Jeffrey LewisDisablement, Whatever That Means


Ah, the simple joys of cross-cultural communication.

I was one of many observers struck by Condoleeza Rice’s awkward use of the term “disablement” to refer to an early phase in a process to “denuclearize” North Korea.

Now, China Matters rails against difficult to translate words like “disablement” in place of straightforward terms such as cease, destroy, dismantle, or remove. The inelegant word “disablement”—which doesn’t render any better in Chinese (去功能化)—has detractors on both sides of the Pacific.

China Matters notes that “It would be interesting to find out exactly what 去功能化 means.”

The word starting creeping into language of the Six Party Talks—as best I can tell—in June of 2004 with a US proposal that spelled out various steps in an implementation phase of a future Six Part Agreement. (The best descriptions are by then Assistant Secretary of State Jim Kelly and our own Paul Kerr.)

That proposal used “disablement” to describe the last of three steps in an “initial preparatory period, of perhaps three months’ duration, to prepare for the dismantlement and removal of the DPRK’s nuclear programs.”

The term had an inauspicious beginning, with Scott McClellan tripping over the awkward phrasing during a June 23 press conference:

But, you know, this is a plan for moving forward on dismantlement. And what you would have—first, you would have—it would have to have North Korea commit to the dismantlement of its nuclear program. And then you would have the parties agree to a detailed implementation plan which would require a supervised disablement of—disablement, dismantlement, elimination of all nuclear-related facilities and materials, the removal of all nuclear weapons and weapons components, centrifuge and other nuclear parts, fissile material and fuel rods, and a long-term monitoring program.


Watch Secretary of State Condoleeza Rice
pretend that disablement is a real word
!

From its awkward early days as one more marble in Scott McLellan’s mouth, “disablement” has come a long way: During her press conference announcing the Six Party agreement, Secretary Rice used disablement 21 times without stumbling or even seeming to notice that the word is truly bizarre.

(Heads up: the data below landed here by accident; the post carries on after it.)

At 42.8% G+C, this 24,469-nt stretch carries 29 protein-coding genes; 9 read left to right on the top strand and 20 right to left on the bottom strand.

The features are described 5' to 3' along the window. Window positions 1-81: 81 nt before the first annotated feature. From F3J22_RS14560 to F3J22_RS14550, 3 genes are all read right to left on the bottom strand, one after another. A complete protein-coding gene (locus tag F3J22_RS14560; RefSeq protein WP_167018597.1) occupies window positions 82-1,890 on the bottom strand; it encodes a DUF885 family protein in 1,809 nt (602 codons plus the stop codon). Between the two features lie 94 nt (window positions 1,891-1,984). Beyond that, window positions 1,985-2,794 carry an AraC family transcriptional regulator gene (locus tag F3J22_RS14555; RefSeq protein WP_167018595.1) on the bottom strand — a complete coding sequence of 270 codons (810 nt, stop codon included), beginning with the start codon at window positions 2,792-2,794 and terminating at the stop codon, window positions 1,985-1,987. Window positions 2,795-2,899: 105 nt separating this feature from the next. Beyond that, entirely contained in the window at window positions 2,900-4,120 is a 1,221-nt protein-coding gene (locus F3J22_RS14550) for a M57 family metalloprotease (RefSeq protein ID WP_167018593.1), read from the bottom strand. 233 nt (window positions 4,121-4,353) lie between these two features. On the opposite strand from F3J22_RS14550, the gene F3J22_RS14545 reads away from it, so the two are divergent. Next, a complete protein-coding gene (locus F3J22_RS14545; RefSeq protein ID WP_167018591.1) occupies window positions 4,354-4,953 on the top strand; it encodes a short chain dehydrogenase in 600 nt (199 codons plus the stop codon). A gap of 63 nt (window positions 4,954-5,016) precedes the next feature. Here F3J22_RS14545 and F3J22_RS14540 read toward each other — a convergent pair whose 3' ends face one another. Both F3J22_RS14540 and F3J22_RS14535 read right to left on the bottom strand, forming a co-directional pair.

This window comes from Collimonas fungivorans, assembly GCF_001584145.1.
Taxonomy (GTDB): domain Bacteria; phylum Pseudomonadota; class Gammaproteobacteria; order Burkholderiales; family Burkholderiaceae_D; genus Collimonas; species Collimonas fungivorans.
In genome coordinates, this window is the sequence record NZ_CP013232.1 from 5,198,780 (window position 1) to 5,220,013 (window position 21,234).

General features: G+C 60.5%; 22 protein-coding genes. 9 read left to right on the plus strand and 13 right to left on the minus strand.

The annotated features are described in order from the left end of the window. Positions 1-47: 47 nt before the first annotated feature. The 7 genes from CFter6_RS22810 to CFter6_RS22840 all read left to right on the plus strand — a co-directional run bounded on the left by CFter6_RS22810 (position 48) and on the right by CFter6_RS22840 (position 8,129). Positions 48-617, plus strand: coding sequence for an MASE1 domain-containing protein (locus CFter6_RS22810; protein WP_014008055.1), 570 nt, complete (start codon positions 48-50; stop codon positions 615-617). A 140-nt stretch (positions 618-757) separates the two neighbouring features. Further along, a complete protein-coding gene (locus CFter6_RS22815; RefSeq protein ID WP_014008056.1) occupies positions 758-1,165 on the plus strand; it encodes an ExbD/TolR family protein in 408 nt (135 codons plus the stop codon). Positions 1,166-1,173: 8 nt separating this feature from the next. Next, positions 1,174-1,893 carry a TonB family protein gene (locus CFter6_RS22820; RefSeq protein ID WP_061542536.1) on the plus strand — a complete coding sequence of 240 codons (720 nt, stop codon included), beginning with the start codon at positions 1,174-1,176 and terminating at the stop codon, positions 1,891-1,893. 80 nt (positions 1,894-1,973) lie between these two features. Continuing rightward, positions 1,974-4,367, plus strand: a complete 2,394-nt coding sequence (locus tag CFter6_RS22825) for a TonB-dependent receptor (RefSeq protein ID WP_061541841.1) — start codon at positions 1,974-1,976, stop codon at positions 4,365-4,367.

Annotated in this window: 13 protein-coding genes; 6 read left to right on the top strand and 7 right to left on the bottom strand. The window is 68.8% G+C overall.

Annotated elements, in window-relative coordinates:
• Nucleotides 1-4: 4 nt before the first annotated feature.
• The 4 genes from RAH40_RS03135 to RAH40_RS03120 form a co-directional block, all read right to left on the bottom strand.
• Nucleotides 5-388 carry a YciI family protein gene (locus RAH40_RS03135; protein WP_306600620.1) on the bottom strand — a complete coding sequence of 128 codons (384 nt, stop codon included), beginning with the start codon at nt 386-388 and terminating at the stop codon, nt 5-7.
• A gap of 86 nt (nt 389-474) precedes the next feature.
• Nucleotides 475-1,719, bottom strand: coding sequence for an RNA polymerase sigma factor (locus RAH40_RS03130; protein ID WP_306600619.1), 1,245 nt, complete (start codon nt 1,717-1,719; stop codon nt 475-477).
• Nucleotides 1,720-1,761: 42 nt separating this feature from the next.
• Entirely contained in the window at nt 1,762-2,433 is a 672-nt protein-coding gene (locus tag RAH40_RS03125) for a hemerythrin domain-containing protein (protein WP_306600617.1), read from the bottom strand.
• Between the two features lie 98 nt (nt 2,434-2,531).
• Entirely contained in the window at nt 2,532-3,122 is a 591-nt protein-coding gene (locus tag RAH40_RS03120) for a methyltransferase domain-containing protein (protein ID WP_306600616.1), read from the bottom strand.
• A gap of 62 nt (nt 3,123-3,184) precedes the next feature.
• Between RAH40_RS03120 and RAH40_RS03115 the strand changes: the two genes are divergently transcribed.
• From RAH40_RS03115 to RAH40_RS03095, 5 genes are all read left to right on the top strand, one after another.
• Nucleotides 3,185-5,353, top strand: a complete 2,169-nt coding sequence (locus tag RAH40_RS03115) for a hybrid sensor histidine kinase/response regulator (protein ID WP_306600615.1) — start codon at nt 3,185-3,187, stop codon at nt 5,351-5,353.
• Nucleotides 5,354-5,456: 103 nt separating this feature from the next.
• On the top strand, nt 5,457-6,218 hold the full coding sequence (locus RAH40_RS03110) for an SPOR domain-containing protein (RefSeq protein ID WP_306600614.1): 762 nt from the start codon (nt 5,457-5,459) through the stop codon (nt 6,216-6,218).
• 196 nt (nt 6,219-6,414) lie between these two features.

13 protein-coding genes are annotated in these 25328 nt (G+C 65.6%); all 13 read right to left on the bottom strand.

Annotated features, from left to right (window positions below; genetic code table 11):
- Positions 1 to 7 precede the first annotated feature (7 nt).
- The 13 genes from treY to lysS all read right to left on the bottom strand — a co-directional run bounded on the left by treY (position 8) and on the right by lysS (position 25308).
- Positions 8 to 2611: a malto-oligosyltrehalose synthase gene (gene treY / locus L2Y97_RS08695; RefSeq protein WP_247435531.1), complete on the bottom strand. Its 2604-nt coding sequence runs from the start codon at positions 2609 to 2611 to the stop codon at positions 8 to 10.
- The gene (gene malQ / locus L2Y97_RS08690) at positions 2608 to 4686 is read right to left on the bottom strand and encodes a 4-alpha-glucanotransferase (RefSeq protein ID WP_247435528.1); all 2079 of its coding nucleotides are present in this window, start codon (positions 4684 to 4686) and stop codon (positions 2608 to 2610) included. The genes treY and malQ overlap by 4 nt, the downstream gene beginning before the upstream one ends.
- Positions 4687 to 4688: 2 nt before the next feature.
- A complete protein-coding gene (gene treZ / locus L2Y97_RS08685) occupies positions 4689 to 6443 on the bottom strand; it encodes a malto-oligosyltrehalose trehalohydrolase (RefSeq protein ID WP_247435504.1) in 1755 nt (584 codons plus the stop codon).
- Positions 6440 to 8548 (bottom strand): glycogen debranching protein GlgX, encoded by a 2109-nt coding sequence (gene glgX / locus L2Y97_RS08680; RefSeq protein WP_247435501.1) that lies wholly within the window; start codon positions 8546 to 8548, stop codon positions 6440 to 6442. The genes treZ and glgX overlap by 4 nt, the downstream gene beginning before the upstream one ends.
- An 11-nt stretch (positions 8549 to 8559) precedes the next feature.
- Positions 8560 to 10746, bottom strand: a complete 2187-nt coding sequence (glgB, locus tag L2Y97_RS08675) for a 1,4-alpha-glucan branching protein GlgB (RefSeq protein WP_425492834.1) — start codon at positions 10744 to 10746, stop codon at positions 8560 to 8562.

In contrast, she referred to the goal of “denuclearization” just seven times, “dismantlement” four times and used straightforward terms like “cease”, “destroy” or “remove” not at all in connection with the North Korean nuclear program.

Maybe The Marmot’s Hole can tell us if the word means anything at all in Korean?

Comments

  1. SQ

    I don’t know why you object; it’s a perfectly cromulent word.

  2. Alex W. (History)

    I love the creation of new words when one is trying to get away from any past nuances associated with old words. It’s a short-lived strategy at best. “Gene” was coined as a word that would get away from any theoretical implications associated with heredity, but it did not take very long for it to acquire its own baggage.

  3. China Hand (History)

    Thanks for linking to my site if not directly to my post (you’ll have to scroll down the page to find it). The disablement thing reminds of the time when Alan Greenspan was forbidden to say the word “inflation” so he started referring to “banana” instead. In this case, i think “disablement” is simply a made-up word that each party to the declaration can define at its own discretion and for the United States means “something that looks, walks, and quacks like Clinton’s freeze but has to be called something else”.

  4. Gregory Kulacki (History)

    There is a discussion of the meaning of the term and why it evolved on the CCTV website. If I understand them correctly, it was basically a way for the Bush administration to avoid using the word “freeze”.

    Here’s the link

    http://news.cctv.com/world/20070214/107381_4.shtml

  5. yale (History)
  6. iain johnston

    “The inelegant word “disablement”—which doesn’t render any better in Chinese (去功能化)—has detractors on both sides of the Pacific.”

    The term may or may not be inelegant in Chinese, but this construction is not uncommon in chinese. The term for ‘de-sinification’—what Taiwanese nationalists are blamed for—is 去中国化

  7. Jim Jovanon (History)

    Every major dictionary definition I have found online for “disablement” equates it with the word disability, in the sense of a physical disability.

  8. TigerHawk (History)

    Dictionary.com includes “disablement,” citing the Random House Unabridged Dictionary (2006). I’m not sure that is authority for anything much, insofar as an unabridged dictionary is descriptive, but it does imply at least some useage of the word beyond Chris Hill’s memoranda and Condi Rice’s press conferences.

  9. TigerHawk (History)

    Actually, “disablement” is also in the Fourth Edition of the American Heritage Dictionary, which is prescriptive. Son of a librarian that I am, I hereby assert that if a word is in American Heritage it is “real.” So I think your caption does Secretary Rice wrong.

  10. MTC (History)

    By contrast, in Japanese, “disablement” 無能力化 (munoryokuka), is a perfectly comprehensible and acceptable neologism.

    However, a translator worth his or her salt would probably translate 無能力化 as “incapacitation”.

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